Detente or Entente Cordiale? AUPE and Hancock Government reach tentative agreement

Entente Cordiale
A simple detente or the start of a new “entente cordiale” between AUPE and the Alberta Government?

At 10:00 a.m. on April 28, 2014, Hugh McPhail, a lawyer representing the Alberta Government requested the Court of Appeal to adjourn a scheduled hearing on Bill 46, the controversial anti-labour law that had been halted by a court injection months ago. The law would have forced a regressive contract on the 22,000 government employees represented by the Alberta Union of Provincial Employees (AUPE).

Dave Hancock MLA Edmonton-Whitemud
Dave Hancock

At 3:00 p.m. on the same day, AUPE President Guy Smith took to the podium at a press conference to announce that, after a long and tumultuous process, his union had reached a tentative agreement with the provincial government for a new contract (here are the details of the tentative agreement).

Contrasting the current and previous premier, Mr. Smith praised Premier Dave Hancock for working with him to find a resolution to the acrimonious round of negotiations. In the same breath which Mr. Smith heaped glowing praise on Mr. Hancock, he delivered a harsh shot at Labour minister Thomas Lukaszuk, who he said played no role in achieving this resolution.

We are prepared to rebuild the relationship with the government that is needed to ensure that Albertans get the quality services they deserve,” Mr. Smith said in AUPE’s press release.

By reaching a tentative agreement and abandoning the fight to salvage an unpopular law (which was likely unconstitutional), the governing Progressive Conservatives hope to avoid a nasty and very public battle with AUPE over bargaining that could have been drawn out over the course their leadership race. They may also hope this agreement could derail AUPE’s informal alliance with Danielle Smith‘s Wildrose opposition, which threatened to dog the Tories into the next election.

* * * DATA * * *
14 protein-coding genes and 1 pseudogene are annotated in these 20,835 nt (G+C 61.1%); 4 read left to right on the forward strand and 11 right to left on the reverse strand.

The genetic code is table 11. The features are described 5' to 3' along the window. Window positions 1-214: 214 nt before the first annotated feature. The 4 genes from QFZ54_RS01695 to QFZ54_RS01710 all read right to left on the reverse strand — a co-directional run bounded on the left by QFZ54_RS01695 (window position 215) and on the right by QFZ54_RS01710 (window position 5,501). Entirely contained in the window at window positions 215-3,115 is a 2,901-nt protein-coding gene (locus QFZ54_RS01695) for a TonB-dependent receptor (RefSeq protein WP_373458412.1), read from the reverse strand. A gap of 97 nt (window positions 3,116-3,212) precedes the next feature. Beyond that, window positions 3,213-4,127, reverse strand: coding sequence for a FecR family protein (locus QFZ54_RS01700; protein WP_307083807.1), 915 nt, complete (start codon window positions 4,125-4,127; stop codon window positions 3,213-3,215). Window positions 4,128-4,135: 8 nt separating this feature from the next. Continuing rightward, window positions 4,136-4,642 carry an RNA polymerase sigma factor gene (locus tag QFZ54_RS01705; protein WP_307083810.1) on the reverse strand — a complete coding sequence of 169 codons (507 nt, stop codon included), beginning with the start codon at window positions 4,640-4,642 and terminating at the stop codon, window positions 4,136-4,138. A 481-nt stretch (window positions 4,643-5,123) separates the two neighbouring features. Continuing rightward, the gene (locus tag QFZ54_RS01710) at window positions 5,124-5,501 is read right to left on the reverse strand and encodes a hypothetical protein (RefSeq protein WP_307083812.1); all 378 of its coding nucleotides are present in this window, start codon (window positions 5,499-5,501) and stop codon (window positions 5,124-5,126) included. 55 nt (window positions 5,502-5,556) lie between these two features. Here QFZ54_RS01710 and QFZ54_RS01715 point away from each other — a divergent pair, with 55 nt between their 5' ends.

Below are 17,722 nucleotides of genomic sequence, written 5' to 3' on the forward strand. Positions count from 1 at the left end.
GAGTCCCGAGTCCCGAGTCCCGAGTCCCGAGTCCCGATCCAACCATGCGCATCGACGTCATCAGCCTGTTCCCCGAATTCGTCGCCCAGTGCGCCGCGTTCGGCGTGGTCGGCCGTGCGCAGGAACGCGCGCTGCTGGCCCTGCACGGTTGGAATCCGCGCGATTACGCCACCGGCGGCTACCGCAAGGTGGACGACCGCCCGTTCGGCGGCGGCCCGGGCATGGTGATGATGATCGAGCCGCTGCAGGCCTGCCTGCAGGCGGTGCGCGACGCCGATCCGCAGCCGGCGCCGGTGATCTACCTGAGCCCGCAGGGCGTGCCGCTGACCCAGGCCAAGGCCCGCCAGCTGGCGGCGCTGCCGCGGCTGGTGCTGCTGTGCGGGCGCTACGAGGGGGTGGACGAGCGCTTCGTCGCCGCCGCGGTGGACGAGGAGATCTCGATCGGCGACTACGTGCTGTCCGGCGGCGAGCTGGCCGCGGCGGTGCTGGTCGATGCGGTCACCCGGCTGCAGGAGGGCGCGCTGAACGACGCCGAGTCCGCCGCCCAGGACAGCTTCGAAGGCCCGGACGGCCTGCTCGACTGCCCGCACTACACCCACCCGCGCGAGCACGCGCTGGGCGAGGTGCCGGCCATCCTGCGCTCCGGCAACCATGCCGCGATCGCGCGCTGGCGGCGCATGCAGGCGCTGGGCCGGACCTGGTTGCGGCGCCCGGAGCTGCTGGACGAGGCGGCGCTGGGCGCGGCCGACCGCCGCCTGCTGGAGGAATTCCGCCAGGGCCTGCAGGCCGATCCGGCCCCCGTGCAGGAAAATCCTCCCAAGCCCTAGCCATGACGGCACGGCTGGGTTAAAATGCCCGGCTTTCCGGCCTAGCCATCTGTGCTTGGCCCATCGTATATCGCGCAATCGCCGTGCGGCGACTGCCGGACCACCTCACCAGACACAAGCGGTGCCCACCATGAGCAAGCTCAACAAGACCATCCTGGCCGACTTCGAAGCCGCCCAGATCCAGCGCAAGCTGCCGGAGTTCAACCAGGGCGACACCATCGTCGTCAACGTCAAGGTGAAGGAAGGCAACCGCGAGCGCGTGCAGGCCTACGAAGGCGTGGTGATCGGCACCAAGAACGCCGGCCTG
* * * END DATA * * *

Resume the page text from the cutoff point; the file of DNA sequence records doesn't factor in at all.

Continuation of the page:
It is perhaps not surprising that Mr. Hancock, whose dedication to his party in unquestioned, would wish to put this issue to rest before the next PC leader leader, possibly Jim Prentice or Ken Hughes, is chosen at that party’s September leadership vote.

At least for the moment, Albertans can have hope that the current premier may take a more mature approach to labour relations than we saw under the province’s previous leadership.

Settling the negotiations with the province’s largest union was a sensible decision and the beginning of a detente at best. But if the Tories hope this announcement is a first step in creating an entente cordiale with Alberta’s labour movement and progressive voters, there is still a long way to go (backing down on the attack on public sector pensions would be another meaningful next step they could take).

10 thoughts on “Detente or Entente Cordiale? AUPE and Hancock Government reach tentative agreement”